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West Coast Biotech Roundup: StemCells, Five Prime, Qualcomm & More

Xconomy San Francisco — 

Bad weather has brought parts of the South and the Eastern seaboard to a halt today, but out west, we’re wearing our gumboots and splashing onward. While the rain drums steadily down, the news flow this week includes trade secret theft accusations, Senate drug-price investigations, big cash payouts to departing executives, big FDA approvals, and rumors of new ventures. Let’s get to the roundup.

—U.S. Senators Charles Grassley (R-IA) and Ron Wyden (D-OR) this week summed up their 18-month investigation into the prices Gilead Sciences (NASDAQ: GILD) decided to charge for its hepatitis C drug, sofosbuvir (Sovaldi), and the follow-on, Harvoni. Now that their report is out, the senators want public feedback by March 4 to help shape future policy on drug pricing and the value of innovation.

—StemCells, a Newark, CA-based regenerative medicine company, said its CEO Martin McGlynn would leave with a $1 million-plus severance package after 15 years at the helm, as first reported by the San Francisco Business Times. Under McGlynn, who stepped down officially on January 17, StemCells has never brought a drug to market. The company recently laid off staff and suspended work on a treatment for macular degeneration. It also made a questionable move to name Alan Trounson a board member in 2014, just days after Trounson left his post as president of California’s stem cell agency, CIRM. Trounson had overseen CIRM’s $19 million award to StemCells in 2012 to help fund an experimental Alzheimer’s treatment. CIRM later pulled the plug on the funding, but StemCells had already received $10 million it didn’t have to give back. The incident prompted CIRM to revise its conflict of interest policies. Trounson remains on the board. The company has promoted president and COO Ian Massey to replace McGlynn.

—South San Francisco, CA-based Five Prime Therapeutics (NASDAQ: FPRX) and international drug giant (NYSE: GSK) GlaxoSmithKline have been development partners for years, including work on an experimental cancer drug called FP-1039. The first data from a lung cancer trial using FP-1039 and run by GSK were reported last fall. Five Prime disclosed this week that information about FP-1039 was included in the alleged theft of trade secrets that has led to federal charges against two former GSK workers and others. The people charged are accused of stealing from GSK in an attempt to start a new drug company in China.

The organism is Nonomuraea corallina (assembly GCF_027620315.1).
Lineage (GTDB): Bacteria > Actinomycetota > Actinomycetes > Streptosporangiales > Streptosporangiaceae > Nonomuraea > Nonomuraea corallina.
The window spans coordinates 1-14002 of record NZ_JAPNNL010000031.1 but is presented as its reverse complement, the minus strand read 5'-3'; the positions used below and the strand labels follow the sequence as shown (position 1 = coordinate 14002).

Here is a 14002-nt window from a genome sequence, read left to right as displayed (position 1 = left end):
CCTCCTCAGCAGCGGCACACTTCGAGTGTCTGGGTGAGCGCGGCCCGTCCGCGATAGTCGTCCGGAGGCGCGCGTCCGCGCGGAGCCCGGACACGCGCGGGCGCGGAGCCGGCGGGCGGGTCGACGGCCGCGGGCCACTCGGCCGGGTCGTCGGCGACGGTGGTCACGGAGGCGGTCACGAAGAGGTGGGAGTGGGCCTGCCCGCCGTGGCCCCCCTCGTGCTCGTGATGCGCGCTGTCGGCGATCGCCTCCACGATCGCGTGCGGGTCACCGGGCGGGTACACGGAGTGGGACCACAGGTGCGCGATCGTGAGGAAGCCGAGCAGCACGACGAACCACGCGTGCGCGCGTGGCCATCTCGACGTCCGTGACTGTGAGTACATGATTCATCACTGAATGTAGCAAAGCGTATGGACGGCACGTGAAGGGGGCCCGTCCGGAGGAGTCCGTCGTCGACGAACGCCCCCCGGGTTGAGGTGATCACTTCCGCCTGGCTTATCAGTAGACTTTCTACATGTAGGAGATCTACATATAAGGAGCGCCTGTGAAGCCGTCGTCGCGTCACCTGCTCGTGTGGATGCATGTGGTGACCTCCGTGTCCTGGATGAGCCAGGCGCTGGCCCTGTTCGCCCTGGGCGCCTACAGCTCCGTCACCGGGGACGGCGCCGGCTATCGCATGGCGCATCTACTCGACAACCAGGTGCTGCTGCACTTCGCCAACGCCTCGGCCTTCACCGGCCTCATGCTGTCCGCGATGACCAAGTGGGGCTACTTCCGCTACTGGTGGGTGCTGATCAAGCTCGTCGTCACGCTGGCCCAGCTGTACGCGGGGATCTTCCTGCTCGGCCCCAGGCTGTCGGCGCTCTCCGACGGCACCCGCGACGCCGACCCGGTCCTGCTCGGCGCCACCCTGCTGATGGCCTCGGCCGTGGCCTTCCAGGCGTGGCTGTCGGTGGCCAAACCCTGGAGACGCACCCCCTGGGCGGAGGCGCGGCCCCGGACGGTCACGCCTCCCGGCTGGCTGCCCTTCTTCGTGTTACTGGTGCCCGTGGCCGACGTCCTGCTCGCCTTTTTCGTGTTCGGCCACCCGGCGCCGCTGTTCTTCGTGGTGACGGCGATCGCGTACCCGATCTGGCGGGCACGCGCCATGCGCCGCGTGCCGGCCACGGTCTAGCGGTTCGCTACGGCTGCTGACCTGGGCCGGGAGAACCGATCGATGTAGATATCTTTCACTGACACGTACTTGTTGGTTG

—Meanwhile, San Diego-based Qualcomm (NASDAQ: QCOM) and GlaxoSmithKline are exploring a joint venture to develop medical technologies, according to a Bloomberg report Wednesday that cited unidentified sources. The report said talks are early and nothing has been decided. Qualcomm said in early January it was expanding a partnership with Novartis (NYSE: NVS) to improve data aggregation in clinical trials, and to develop Internet-of-things technology for inhalers.

—Amgen (NASDAQ: AMGN) of Thousand Oaks, CA, received FDA approval for expanded use of its multiple myeloma drug carfilzomib (Kyprolis). Doctors can now prescribe carfilzomib on its own or in combination with other drugs for patients whose disease has relapsed or not responded after other treatments. The blood cancer accounts for 2 percent of all U.S. cancer deaths, and 47 percent of people survive five years after diagnosis, according to the National Cancer Institute.

—BioTheranostics, a San Diego specialist in cancer diagnostics, secured $32 million in a financing led by MVM Life Science Partners, with Canepa Advanced Healthcare Fund and HealthQuest Capital chipping in. BioTheranostics said Thursday it would use the cash to spin off from the French medical diagnostics conglomerate bioMérieux, which will remain a minority shareholder.

—CytomX Therapeutics (NASDAQ: CTMX) of South San Francisco, CA, said it received $10 million from its oncology drug development partner Bristol-Myers Squibb (NYSE: BMY). BMS paid CytomX $50 million upfront in 2014 when they inked their deal, which gives Bristol the rights to apply CytomX technology to four molecular targets. CytomX went public in October.

—Synthetic DNA maker Twist Bioscience of San Francisco raised $61 million in Series D funding alongside $20 million in debt.

Photo courtesy of Anthony Quintano via a Creative Commons license.